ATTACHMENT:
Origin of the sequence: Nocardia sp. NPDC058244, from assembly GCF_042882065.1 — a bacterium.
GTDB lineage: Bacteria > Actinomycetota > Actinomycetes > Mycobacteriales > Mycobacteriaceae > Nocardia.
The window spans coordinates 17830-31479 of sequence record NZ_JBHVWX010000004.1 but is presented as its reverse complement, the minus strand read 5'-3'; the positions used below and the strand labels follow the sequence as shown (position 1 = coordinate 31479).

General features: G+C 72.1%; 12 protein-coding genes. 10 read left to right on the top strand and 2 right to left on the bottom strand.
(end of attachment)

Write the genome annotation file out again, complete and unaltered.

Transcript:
Origin of the sequence: Nocardia sp. NPDC058244, from assembly GCF_042882065.1 — a bacterium.
GTDB lineage: Bacteria > Actinomycetota > Actinomycetes > Mycobacteriales > Mycobacteriaceae > Nocardia.
The window spans coordinates 17830-31479 of sequence record NZ_JBHVWX010000004.1 but is presented as its reverse complement, the minus strand read 5'-3'; the positions used below and the strand labels follow the sequence as shown (position 1 = coordinate 31479).

General features: G+C 72.1%; 12 protein-coding genes. 10 read left to right on the top strand and 2 right to left on the bottom strand.